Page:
Iwokrama Forest

Covering 3710 square kilometres of central Guyana, the Iwokrama Forest is one of the four last pristine tropical forests in the world.

Access to the forest is either via private vehicle or one of the micro buses running from Georgetown to Lethem.

I stayed at Atta Rainforest Lodge, it’s a short walk from the Iwokrama Canopy Walkway, Guyana’s only canopy walk. The walkway is suspended 30m above the forest floor and provides an excellent viewing platform for birds, primates etc.

All lodge reservations plus transport arrangements must be booked and paid for in advance in Georgetown. I made my arrangements through Wilderness Explorers.

Note: There are no transport options out here unless you hire an (expensive) private 4WD. You could try your luck hitching a ride on the Georgetown – Lethem road.

Parrot Snake at Iwokrama Forest

Parrot Snake at Iwokrama Forest

 

Spider Monkey at Iwokrama Forest

Spider Monkey at Iwokrama Forest

 

The 'highway' connecting Guyana and Brazil passes through the Iwokrama forest

The ‘highway’ connecting Guyana and Brazil passes through the Iwokrama Forest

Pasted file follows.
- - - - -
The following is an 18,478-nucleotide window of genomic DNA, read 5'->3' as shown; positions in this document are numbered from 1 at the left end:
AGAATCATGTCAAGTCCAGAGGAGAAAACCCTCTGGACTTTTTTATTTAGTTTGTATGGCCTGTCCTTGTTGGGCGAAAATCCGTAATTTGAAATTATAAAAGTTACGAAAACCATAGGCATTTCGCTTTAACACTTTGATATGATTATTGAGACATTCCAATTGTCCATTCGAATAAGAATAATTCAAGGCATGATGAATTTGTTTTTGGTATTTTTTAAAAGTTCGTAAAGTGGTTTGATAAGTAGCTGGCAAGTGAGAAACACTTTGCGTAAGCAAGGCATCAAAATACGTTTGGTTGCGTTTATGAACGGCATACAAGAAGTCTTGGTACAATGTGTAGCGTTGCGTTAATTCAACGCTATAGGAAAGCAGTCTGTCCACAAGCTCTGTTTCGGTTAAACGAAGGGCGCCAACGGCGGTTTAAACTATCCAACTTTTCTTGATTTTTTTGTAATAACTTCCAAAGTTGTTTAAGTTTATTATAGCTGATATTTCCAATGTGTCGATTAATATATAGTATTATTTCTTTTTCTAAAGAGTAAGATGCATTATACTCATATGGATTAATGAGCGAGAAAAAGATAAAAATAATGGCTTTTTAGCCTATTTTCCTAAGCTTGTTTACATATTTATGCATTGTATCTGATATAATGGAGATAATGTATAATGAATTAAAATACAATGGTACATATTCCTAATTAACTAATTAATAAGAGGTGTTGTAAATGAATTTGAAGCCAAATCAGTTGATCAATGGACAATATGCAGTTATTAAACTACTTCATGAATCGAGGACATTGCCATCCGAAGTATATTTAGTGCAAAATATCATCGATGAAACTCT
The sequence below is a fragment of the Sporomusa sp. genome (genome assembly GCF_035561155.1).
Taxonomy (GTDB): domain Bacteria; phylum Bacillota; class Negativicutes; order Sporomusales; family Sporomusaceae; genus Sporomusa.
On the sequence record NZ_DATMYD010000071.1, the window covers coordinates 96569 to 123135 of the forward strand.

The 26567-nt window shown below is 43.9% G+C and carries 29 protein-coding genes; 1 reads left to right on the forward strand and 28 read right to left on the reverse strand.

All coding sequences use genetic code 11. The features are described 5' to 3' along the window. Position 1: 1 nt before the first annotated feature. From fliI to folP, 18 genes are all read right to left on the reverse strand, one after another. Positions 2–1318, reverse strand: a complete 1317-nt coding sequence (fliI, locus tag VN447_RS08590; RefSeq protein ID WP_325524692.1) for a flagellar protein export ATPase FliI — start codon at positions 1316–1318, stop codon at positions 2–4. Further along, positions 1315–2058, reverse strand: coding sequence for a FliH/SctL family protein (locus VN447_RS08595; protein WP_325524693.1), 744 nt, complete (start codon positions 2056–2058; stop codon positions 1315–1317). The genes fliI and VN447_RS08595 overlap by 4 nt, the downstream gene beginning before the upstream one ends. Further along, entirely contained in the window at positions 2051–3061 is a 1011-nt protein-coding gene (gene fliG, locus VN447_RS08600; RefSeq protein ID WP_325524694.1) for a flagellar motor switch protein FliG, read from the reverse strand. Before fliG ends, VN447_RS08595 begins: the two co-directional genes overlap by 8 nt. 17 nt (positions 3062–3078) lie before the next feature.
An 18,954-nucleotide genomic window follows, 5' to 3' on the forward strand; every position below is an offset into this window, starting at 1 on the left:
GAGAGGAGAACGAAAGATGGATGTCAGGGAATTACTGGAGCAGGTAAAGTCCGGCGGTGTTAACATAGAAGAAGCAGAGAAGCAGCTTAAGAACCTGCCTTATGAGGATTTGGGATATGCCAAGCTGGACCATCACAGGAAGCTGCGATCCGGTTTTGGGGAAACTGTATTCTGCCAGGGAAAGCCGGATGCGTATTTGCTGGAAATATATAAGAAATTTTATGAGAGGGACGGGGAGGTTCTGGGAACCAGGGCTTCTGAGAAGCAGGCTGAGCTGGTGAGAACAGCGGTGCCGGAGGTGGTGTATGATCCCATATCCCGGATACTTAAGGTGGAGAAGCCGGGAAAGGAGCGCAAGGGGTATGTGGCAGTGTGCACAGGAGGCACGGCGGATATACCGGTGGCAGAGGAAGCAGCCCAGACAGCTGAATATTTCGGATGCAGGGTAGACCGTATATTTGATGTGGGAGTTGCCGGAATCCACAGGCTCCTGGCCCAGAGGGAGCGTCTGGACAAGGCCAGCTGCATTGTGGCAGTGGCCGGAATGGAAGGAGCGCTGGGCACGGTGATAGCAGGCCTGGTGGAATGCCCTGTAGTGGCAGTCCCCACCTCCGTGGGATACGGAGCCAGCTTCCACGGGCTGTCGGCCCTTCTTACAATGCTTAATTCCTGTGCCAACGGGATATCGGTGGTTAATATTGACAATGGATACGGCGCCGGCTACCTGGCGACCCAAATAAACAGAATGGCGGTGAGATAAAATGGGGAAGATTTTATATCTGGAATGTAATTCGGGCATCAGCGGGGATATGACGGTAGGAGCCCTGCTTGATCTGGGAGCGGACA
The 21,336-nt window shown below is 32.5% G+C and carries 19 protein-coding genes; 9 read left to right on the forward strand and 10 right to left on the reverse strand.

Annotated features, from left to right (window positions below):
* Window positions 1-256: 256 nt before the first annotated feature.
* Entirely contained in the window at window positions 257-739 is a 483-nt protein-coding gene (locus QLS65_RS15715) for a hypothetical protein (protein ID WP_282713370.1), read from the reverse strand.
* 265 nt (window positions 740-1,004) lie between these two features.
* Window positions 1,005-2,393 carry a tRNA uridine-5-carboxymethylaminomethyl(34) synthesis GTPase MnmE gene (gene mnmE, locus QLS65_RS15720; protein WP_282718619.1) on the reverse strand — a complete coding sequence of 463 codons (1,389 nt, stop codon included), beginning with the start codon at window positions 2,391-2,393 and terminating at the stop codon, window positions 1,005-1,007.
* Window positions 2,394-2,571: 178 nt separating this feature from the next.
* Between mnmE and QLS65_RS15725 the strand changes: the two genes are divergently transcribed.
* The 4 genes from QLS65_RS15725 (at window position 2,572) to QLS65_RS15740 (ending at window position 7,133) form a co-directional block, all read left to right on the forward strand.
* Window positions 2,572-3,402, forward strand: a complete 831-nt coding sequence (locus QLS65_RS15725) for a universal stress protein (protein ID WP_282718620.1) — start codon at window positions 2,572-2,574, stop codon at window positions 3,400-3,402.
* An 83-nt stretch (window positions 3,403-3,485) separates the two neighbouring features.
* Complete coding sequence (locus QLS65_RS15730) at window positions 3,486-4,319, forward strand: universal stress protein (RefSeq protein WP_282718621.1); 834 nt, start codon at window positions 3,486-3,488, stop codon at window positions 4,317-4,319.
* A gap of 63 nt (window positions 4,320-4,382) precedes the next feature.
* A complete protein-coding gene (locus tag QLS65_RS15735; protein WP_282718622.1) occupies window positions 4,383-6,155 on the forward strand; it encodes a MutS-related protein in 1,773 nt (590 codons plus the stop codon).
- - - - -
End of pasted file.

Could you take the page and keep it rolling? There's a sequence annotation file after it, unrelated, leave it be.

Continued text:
Lethem

Lethem lies on the Takutu River, which forms the border with Brazil, opposite the Brazilian town of Bonfim. It’s a sleepy transit town. If you get stuck here there are a couple of hotel options.

For more on crossing the border, see the ‘Getting There‘ section below.

Accommodation

Like the other countries in the Guianas, accomodation in Guyana is limited. It’s best to book in advance using an online agent such as booking.com

In Georgetown I have stayed at Herdmanston Lodge, which is a well known favourite and the more centrally located Halito Hotel & Residence (my preference).

Eating Out

Food in Guyana is influenced by the different ethnic groups and is typical of other Anglo Caribbean countries. Curry and Chinese are popular.

 

Visa Requirements

Some nationalities require visas for Guyana – check your visa requirements prior to arrival.

Getting There

By Air

International flights arrive at Timehri International Airport. The airport is located 41 kilometres (25 mi) south of Guyana’s capital, Georgetown.

The following airlines provide international flights to Timehri:

  • Copa Airlines – connection to Panama City and the United States
  • Caribbean Airlines – New York, Miami and Port-of-Spain